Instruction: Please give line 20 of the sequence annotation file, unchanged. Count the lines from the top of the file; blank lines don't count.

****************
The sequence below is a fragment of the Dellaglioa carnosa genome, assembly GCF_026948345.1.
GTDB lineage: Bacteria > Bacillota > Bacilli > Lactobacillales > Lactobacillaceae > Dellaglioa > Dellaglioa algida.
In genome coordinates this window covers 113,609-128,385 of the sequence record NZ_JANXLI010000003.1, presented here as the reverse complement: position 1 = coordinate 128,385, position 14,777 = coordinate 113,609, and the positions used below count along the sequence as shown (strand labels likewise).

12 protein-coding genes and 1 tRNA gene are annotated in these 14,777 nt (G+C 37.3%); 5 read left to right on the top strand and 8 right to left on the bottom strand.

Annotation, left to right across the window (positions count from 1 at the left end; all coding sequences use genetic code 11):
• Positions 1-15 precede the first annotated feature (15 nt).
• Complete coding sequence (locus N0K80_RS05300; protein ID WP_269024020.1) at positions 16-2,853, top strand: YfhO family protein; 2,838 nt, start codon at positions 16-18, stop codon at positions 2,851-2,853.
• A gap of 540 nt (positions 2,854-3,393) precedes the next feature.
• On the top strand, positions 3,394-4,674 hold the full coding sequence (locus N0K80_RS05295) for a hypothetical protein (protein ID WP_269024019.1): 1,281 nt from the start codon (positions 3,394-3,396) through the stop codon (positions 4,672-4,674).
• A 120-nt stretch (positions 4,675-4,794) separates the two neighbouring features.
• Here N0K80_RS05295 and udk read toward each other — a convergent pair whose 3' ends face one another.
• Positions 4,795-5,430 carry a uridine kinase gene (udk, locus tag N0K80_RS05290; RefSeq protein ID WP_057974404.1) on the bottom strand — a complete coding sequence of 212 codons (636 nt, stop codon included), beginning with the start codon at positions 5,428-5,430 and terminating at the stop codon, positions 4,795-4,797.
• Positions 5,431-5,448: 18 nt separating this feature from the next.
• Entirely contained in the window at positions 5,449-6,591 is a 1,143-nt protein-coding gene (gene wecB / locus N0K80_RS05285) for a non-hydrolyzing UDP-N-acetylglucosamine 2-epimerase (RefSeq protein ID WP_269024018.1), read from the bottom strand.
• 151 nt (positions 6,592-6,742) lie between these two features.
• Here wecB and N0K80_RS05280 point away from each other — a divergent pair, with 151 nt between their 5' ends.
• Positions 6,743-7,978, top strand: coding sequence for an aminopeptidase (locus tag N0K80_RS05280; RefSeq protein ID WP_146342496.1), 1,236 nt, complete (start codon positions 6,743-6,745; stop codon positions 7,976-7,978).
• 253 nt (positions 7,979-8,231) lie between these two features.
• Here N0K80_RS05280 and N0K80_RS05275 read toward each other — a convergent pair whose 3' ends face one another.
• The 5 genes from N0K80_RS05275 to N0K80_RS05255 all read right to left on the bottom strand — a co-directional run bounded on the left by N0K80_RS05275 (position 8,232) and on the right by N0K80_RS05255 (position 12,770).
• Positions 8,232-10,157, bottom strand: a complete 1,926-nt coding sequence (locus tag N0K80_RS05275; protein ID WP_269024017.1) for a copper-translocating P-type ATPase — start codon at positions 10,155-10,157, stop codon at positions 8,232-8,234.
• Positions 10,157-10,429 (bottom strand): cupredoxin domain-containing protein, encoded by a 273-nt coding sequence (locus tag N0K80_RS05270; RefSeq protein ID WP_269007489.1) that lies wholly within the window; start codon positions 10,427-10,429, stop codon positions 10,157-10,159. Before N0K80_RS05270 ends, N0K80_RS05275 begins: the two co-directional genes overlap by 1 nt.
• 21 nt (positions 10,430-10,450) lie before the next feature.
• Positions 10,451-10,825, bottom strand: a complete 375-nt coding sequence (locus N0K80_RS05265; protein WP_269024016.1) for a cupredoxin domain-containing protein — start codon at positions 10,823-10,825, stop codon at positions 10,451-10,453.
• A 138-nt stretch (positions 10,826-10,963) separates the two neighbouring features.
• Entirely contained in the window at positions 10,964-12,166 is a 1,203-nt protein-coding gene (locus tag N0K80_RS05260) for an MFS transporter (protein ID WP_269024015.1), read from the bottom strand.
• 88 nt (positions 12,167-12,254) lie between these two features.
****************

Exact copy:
• The 5 genes from N0K80_RS05275 to N0K80_RS05255 all read right to left on the bottom strand — a co-directional run bounded on the left by N0K80_RS05275 (position 8,232) and on the right by N0K80_RS05255 (position 12,770).